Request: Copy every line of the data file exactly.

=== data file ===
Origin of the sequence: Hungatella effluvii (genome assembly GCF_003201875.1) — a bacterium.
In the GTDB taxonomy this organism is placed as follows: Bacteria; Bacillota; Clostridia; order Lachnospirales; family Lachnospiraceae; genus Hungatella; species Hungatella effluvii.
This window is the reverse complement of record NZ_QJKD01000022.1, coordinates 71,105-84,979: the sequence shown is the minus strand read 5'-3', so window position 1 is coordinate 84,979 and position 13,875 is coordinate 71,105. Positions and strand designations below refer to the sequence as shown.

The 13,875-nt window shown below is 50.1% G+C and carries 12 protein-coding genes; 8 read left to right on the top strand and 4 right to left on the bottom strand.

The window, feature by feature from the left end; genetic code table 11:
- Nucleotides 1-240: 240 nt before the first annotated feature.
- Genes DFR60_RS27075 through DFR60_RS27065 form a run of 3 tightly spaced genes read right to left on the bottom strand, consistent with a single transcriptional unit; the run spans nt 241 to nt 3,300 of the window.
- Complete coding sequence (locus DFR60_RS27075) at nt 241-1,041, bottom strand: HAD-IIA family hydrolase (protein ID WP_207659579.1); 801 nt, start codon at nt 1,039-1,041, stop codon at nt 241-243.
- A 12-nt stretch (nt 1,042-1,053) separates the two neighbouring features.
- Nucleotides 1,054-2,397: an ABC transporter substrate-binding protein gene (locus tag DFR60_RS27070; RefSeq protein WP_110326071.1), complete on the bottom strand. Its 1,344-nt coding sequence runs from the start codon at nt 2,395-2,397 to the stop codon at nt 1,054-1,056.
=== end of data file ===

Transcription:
Origin of the sequence: Hungatella effluvii (genome assembly GCF_003201875.1) — a bacterium.
In the GTDB taxonomy this organism is placed as follows: Bacteria; Bacillota; Clostridia; order Lachnospirales; family Lachnospiraceae; genus Hungatella; species Hungatella effluvii.
This window is the reverse complement of record NZ_QJKD01000022.1, coordinates 71,105-84,979: the sequence shown is the minus strand read 5'-3', so window position 1 is coordinate 84,979 and position 13,875 is coordinate 71,105. Positions and strand designations below refer to the sequence as shown.

The 13,875-nt window shown below is 50.1% G+C and carries 12 protein-coding genes; 8 read left to right on the top strand and 4 right to left on the bottom strand.

The window, feature by feature from the left end; genetic code table 11:
- Nucleotides 1-240: 240 nt before the first annotated feature.
- Genes DFR60_RS27075 through DFR60_RS27065 form a run of 3 tightly spaced genes read right to left on the bottom strand, consistent with a single transcriptional unit; the run spans nt 241 to nt 3,300 of the window.
- Complete coding sequence (locus DFR60_RS27075) at nt 241-1,041, bottom strand: HAD-IIA family hydrolase (protein ID WP_207659579.1); 801 nt, start codon at nt 1,039-1,041, stop codon at nt 241-243.
- A 12-nt stretch (nt 1,042-1,053) separates the two neighbouring features.
- Nucleotides 1,054-2,397: an ABC transporter substrate-binding protein gene (locus tag DFR60_RS27070; RefSeq protein WP_110326071.1), complete on the bottom strand. Its 1,344-nt coding sequence runs from the start codon at nt 2,395-2,397 to the stop codon at nt 1,054-1,056.